New research indicates that psychedelic drugs could be an alternative for treating mental disorders, according to the Canadian Medical Association journal.
For quite a while, psychedelic drugs such as psilocybin, which is the compound from the so-called “magic mushrooms”, methylenedioxymethamphetamine (MDMA), and lysergic acid diethylamide (LSD) have been classified as dangerous, not to mention if it comes to abusing the use of these drugs. Their medical purpose has been considered infinitesimal, meaning they would have little or actually no use for mental disorders.
But several researchers tend to disagree, therefore they came up with new theories.
Moreover, health experts from Canada, The US, Brazil, Mexico, Peru and Switzerland have been considering that psychedelic drugs could mean an addition to treating mental illnesses including post-traumatic stress disorder (PTSD), addiction, and even anxiety or depression, states which derive from terminal illnesses.
Moreover, it was the Swiss study which specifically took a closer look at LSD’s effects on terminally ill patients, who have been fighting anxiety patterns. It seems these patients, administered with LSD, have shown improvements in their anxiety crisis, whereas no side effects have been recorded.
Larger clinical trials are on their way, as studies could eventually
“conform to the rigorous scientific, ethical and safety standards expected of contemporary medical research,”
said the authors, including Matthew W. Johnson, a professor of psychiatry and behavioral sciences at Johns Hopkins University, also the senior author. Their new analysis has been dubbed “Psychedelic medicine: a re-emerging therapeutic paradigm.” They all agreed that LSD, psilocybin and MDMA could prove beneficial to some specific patients.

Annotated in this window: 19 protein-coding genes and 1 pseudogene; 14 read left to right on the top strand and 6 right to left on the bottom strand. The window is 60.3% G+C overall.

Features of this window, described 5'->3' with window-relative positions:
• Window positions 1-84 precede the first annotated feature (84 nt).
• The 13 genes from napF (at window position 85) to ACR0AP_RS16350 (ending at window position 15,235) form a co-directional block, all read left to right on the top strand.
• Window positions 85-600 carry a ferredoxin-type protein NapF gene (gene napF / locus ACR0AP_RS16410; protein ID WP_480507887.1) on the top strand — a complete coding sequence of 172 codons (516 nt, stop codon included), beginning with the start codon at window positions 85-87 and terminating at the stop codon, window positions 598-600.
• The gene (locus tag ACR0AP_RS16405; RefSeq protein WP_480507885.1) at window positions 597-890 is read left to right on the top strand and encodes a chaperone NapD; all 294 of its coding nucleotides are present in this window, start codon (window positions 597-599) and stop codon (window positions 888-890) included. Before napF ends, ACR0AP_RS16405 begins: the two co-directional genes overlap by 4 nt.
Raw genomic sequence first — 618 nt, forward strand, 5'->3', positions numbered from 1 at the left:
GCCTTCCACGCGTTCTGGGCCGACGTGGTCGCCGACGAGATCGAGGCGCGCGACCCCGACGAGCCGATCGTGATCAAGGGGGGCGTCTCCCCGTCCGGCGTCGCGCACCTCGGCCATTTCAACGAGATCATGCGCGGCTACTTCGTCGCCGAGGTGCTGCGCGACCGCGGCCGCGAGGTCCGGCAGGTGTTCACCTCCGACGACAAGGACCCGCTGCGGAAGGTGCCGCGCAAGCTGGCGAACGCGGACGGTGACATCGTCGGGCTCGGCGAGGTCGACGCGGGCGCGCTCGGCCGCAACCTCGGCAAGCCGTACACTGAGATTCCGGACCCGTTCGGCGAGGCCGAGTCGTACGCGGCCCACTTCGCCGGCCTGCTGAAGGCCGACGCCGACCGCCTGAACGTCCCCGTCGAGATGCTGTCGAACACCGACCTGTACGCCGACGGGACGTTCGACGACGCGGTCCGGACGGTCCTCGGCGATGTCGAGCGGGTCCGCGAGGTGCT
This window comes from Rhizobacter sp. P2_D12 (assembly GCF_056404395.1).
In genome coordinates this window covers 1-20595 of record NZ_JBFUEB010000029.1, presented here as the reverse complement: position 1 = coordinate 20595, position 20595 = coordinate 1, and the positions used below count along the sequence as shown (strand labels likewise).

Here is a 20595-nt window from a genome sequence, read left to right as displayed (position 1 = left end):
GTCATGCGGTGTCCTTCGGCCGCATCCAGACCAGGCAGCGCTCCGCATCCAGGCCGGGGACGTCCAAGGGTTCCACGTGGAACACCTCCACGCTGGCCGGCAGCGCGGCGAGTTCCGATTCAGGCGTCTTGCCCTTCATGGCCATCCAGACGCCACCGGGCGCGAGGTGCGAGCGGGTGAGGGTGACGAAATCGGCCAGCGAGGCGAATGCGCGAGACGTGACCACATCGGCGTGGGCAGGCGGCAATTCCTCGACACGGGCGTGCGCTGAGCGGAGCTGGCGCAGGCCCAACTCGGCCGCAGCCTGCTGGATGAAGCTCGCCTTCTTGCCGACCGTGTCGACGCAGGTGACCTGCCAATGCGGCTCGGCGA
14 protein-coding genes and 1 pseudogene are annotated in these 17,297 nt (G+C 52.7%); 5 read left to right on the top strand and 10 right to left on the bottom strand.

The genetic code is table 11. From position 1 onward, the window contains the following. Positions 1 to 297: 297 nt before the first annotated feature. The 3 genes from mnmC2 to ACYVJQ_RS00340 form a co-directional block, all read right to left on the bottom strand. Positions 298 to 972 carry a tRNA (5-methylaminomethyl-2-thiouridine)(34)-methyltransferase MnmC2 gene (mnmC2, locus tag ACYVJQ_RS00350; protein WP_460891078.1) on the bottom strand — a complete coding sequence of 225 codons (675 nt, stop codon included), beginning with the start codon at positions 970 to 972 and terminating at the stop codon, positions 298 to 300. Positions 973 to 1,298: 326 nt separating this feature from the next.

Dr. Johnson continued by stating that
“in the right context, these drugs can help people a lot, especially people who have disorders […]such as end-of-life distress, PTSD, and addiction issues involving tobacco or alcohol.”
The scientists have been carefully monitoring prospective patients, whereas the potential patients have also been analyzed during medication use. Evidently, they required a thorough follow-up.
It seems that while MDMA was tested for PTSD therapy, along with psilocybin for alcohol addiction, the interventions during a short timeframe have shown improvements, benefits.
The study authors claim that the drugs could be more economical in comparison to other costly forms of treatment.
Dr. Johnson reported to the press that the US Food and Drug Administration has previously approved of these early studies, approximately in the 1990s.
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